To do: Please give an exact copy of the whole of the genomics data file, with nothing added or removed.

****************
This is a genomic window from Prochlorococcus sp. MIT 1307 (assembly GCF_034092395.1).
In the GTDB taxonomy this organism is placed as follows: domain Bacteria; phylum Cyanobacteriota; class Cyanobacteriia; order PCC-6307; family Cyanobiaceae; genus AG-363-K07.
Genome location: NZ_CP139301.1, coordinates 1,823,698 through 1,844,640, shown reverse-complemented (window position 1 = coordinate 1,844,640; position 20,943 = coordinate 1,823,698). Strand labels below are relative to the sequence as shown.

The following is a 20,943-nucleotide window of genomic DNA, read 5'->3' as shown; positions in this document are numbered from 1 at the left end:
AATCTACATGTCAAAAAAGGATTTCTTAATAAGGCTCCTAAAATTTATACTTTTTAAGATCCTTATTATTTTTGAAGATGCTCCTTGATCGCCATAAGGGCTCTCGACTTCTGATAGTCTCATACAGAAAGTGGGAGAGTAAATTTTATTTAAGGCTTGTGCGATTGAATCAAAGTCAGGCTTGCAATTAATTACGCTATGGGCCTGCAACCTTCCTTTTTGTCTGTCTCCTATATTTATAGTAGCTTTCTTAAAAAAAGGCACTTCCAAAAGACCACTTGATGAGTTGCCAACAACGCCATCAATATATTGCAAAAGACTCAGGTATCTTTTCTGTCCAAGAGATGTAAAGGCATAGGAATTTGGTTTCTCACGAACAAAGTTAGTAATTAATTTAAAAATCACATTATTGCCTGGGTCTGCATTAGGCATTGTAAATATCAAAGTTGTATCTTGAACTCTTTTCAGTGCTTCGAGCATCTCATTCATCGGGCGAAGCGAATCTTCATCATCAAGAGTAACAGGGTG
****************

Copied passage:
This is a genomic window from Prochlorococcus sp. MIT 1307 (assembly GCF_034092395.1).
In the GTDB taxonomy this organism is placed as follows: domain Bacteria; phylum Cyanobacteriota; class Cyanobacteriia; order PCC-6307; family Cyanobiaceae; genus AG-363-K07.
Genome location: NZ_CP139301.1, coordinates 1,823,698 through 1,844,640, shown reverse-complemented (window position 1 = coordinate 1,844,640; position 20,943 = coordinate 1,823,698). Strand labels below are relative to the sequence as shown.

The following is a 20,943-nucleotide window of genomic DNA, read 5'->3' as shown; positions in this document are numbered from 1 at the left end:
AATCTACATGTCAAAAAAGGATTTCTTAATAAGGCTCCTAAAATTTATACTTTTTAAGATCCTTATTATTTTTGAAGATGCTCCTTGATCGCCATAAGGGCTCTCGACTTCTGATAGTCTCATACAGAAAGTGGGAGAGTAAATTTTATTTAAGGCTTGTGCGATTGAATCAAAGTCAGGCTTGCAATTAATTACGCTATGGGCCTGCAACCTTCCTTTTTGTCTGTCTCCTATATTTATAGTAGCTTTCTTAAAAAAAGGCACTTCCAAAAGACCACTTGATGAGTTGCCAACAACGCCATCAATATATTGCAAAAGACTCAGGTATCTTTTCTGTCCAAGAGATGTAAAGGCATAGGAATTTGGTTTCTCACGAACAAAGTTAGTAATTAATTTAAAAATCACATTATTGCCTGGGTCTGCATTAGGCATTGTAAATATCAAAGTTGTATCTTGAACTCTTTTCAGTGCTTCGAGCATCTCATTCATCGGGCGAAGCGAATCTTCATCATCAAGAGTAACAGGGTG